• "It takes a little bit too long," the world No.1 told the BBC
• Also hints at the possibility of retiring around the age of 40
World No.1 Rory McIlroy has weighed in with his thoughts on the pace of golf and admitted that a shortened format of the game must be considered if participation levels are to increase.
Last month, an R&A survey revealed that 60% of golfers would enjoy the sport more if it took less time and with the number of 16-25-year-olds playing golf at least once a week almost halving over the past five years, McIlroy is keen to seem some alternatives and hopes he and the next generation of golfing stars can help inspire youngsters across the globe.
“The real thing with golf at the minute is it takes a little bit too long,” said Rory McIlroy in an interview with BBC sports editor Dan Roan. “A shortened format would help as people don't have five or six hours a day to go and play golf.”
"I definitely think I can be a catalyst along with some of the other young players coming up" - Rory McIlroy
“A shortened format would get someone out on the golf course for a couple of hours - even if it's just to play nine or 12 holes.”
“I definitely think I can be a catalyst along with some of the other young players coming up. Jordan, Rickie, Jason Day, Hideki Matsuyama, we're all guys from different corners of the globe and that's a huge thing as kids seeing younger guys excel at golf will make them want to play.”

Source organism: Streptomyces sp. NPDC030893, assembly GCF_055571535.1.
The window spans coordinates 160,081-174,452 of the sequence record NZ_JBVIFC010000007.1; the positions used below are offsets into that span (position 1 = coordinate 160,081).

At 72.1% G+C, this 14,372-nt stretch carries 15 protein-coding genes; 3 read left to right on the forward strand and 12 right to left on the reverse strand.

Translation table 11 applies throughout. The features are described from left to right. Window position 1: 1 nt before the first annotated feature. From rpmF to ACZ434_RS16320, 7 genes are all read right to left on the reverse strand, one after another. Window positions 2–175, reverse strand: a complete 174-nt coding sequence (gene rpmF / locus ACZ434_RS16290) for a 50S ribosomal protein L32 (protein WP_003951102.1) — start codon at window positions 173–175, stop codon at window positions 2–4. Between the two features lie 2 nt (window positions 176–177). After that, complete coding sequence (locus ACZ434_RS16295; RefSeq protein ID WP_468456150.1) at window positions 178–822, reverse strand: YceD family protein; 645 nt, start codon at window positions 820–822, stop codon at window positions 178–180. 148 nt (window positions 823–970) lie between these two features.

But Rory McIlroy also admitted that his career may not be as long as most. The four-time major winner – who has targeted becoming the ‘best player of his generation’ - has previously thought about retiring at 40 and hinted that 25 years in the sport would be enough.
“I don’t anticipate playing senior or Champions Tour golf,” said McIlroy. “I used to think 40 , that’s still 14 years away and it’s a longer career than most sportspeople have.
“I’ve already had nearly an eight-year career and as golfers we’re very fortunate that we do have long careers and, avoiding injuries, 25 years at this game should hopefully be enough to help me achieve what I want to. Then it’s a case of figuring out what I want to do after retirement!”
While McIlroy claimed he is focusing entirely on his golf at this moment in time, it’s worth noting that if the Northern Irishman was to retire at 40, he’d have to win one major every year to tie Jack Nicklaus’ record of 18.
Rory McIlroy :: Your thoughts
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